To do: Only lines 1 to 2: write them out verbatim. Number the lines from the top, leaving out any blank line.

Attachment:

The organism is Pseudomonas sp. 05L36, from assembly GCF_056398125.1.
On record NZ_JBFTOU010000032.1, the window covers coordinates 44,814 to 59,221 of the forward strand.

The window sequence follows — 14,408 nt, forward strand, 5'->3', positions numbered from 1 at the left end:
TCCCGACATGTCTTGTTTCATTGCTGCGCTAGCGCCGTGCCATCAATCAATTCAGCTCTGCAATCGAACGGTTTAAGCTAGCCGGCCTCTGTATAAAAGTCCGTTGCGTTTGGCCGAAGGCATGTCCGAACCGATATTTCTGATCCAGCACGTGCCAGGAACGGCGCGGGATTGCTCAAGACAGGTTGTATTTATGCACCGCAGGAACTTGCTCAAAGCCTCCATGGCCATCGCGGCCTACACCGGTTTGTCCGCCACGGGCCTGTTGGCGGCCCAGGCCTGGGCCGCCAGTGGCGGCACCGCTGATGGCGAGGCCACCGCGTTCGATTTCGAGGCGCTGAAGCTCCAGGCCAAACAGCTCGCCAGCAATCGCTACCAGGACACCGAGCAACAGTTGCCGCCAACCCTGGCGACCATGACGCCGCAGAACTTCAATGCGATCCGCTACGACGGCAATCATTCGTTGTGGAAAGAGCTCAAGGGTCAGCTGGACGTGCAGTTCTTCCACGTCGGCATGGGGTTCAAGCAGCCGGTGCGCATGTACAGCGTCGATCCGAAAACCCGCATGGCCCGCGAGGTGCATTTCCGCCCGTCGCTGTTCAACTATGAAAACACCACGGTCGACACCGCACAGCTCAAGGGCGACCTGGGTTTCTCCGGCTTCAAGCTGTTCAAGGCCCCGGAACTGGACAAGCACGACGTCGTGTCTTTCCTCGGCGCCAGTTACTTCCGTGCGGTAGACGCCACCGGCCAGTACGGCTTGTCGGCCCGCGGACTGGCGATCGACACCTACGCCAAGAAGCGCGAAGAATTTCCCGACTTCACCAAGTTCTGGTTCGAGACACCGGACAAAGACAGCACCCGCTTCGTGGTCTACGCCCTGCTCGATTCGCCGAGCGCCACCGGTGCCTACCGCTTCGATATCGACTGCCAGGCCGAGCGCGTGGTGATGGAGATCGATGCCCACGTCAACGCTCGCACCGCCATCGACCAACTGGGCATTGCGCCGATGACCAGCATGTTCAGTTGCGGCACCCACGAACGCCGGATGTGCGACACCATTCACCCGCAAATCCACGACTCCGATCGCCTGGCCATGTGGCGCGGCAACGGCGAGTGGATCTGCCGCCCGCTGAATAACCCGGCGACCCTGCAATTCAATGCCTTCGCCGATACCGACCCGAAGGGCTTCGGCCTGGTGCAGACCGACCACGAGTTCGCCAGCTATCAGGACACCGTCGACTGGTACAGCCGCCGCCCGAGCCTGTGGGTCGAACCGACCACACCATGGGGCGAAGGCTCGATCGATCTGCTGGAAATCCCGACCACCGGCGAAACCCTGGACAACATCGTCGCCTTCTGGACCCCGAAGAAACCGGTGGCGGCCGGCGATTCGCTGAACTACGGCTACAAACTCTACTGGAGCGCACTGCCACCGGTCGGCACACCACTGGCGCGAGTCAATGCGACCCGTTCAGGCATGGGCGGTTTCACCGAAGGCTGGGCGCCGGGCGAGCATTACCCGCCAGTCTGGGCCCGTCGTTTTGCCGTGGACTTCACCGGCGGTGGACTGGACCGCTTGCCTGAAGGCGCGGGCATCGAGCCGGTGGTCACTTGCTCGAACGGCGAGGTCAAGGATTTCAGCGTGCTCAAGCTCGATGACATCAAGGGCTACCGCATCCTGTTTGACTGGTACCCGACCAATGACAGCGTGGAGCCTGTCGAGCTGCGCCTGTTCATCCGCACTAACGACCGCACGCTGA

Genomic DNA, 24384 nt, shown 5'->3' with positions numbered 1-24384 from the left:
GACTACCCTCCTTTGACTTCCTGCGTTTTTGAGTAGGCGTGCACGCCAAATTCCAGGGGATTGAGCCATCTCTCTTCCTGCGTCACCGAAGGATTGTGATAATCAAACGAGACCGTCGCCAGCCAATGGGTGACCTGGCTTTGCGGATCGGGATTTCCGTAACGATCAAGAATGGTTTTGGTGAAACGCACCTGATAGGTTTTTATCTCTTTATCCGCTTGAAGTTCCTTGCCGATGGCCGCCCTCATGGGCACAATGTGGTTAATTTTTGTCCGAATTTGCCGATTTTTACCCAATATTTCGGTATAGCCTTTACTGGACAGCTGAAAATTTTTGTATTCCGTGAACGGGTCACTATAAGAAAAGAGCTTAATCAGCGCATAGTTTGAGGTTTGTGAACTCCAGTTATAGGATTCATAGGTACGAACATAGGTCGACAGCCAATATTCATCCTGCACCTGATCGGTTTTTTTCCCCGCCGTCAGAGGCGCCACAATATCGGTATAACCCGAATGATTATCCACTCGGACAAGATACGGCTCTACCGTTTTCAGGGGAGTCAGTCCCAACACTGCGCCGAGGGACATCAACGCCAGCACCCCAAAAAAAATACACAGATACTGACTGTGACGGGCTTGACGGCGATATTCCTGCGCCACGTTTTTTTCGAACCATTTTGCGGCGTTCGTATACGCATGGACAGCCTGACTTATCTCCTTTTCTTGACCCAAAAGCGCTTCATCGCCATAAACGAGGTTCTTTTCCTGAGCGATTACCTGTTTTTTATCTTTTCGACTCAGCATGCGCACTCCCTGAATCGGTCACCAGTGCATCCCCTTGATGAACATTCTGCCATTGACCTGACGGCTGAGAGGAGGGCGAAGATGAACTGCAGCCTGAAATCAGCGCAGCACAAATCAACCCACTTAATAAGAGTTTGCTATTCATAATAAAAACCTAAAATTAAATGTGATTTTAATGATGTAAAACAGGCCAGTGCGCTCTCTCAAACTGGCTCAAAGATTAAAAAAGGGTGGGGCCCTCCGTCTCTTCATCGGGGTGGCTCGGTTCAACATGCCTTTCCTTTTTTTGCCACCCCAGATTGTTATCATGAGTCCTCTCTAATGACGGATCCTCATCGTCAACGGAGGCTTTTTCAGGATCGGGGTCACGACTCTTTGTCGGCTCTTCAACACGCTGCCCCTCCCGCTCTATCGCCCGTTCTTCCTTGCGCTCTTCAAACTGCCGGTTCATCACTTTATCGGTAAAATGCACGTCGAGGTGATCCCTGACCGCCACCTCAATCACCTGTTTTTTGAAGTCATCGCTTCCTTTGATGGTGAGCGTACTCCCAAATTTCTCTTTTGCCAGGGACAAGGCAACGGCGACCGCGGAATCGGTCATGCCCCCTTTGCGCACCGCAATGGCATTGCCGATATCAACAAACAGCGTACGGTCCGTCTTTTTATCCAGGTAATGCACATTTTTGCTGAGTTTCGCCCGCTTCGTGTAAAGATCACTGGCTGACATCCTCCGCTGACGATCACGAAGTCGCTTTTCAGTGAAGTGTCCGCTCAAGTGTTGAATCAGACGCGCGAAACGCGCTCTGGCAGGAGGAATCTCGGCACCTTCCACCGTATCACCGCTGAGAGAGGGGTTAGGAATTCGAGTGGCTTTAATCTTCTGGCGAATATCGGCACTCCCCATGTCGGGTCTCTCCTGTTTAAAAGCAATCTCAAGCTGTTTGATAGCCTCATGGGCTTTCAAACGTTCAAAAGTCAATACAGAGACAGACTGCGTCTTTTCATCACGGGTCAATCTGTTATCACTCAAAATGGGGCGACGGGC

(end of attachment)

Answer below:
The organism is Pseudomonas sp. 05L36, from assembly GCF_056398125.1.
On record NZ_JBFTOU010000032.1, the window covers coordinates 44,814 to 59,221 of the forward strand.